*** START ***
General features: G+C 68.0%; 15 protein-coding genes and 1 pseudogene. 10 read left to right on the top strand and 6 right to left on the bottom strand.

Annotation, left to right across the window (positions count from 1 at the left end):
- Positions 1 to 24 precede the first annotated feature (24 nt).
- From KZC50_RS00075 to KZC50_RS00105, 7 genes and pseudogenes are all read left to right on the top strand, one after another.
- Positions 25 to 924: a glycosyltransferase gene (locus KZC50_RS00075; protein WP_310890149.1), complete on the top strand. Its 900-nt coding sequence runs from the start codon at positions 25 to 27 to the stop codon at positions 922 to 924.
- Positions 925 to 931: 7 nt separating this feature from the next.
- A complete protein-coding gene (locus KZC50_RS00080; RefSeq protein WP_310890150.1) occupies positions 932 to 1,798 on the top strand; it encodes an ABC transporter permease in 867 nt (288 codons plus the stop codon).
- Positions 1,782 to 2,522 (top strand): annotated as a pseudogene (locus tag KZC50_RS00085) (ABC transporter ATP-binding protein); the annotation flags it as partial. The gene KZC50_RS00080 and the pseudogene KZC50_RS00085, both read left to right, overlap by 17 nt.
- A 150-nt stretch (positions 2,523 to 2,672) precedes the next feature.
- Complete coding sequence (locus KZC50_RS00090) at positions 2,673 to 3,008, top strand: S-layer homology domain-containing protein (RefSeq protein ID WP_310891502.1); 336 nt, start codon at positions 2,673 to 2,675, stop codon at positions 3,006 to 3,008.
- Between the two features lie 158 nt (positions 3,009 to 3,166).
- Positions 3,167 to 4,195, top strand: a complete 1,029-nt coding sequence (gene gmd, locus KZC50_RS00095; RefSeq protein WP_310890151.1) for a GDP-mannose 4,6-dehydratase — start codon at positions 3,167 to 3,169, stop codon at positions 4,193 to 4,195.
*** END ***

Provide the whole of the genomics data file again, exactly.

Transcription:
General features: G+C 68.0%; 15 protein-coding genes and 1 pseudogene. 10 read left to right on the top strand and 6 right to left on the bottom strand.

Annotation, left to right across the window (positions count from 1 at the left end):
- Positions 1 to 24 precede the first annotated feature (24 nt).
- From KZC50_RS00075 to KZC50_RS00105, 7 genes and pseudogenes are all read left to right on the top strand, one after another.
- Positions 25 to 924: a glycosyltransferase gene (locus KZC50_RS00075; protein WP_310890149.1), complete on the top strand. Its 900-nt coding sequence runs from the start codon at positions 25 to 27 to the stop codon at positions 922 to 924.
- Positions 925 to 931: 7 nt separating this feature from the next.
- A complete protein-coding gene (locus KZC50_RS00080; RefSeq protein WP_310890150.1) occupies positions 932 to 1,798 on the top strand; it encodes an ABC transporter permease in 867 nt (288 codons plus the stop codon).
- Positions 1,782 to 2,522 (top strand): annotated as a pseudogene (locus tag KZC50_RS00085) (ABC transporter ATP-binding protein); the annotation flags it as partial. The gene KZC50_RS00080 and the pseudogene KZC50_RS00085, both read left to right, overlap by 17 nt.
- A 150-nt stretch (positions 2,523 to 2,672) precedes the next feature.
- Complete coding sequence (locus KZC50_RS00090) at positions 2,673 to 3,008, top strand: S-layer homology domain-containing protein (RefSeq protein ID WP_310891502.1); 336 nt, start codon at positions 2,673 to 2,675, stop codon at positions 3,006 to 3,008.
- Between the two features lie 158 nt (positions 3,009 to 3,166).
- Positions 3,167 to 4,195, top strand: a complete 1,029-nt coding sequence (gene gmd, locus KZC50_RS00095; RefSeq protein WP_310890151.1) for a GDP-mannose 4,6-dehydratase — start codon at positions 3,167 to 3,169, stop codon at positions 4,193 to 4,195.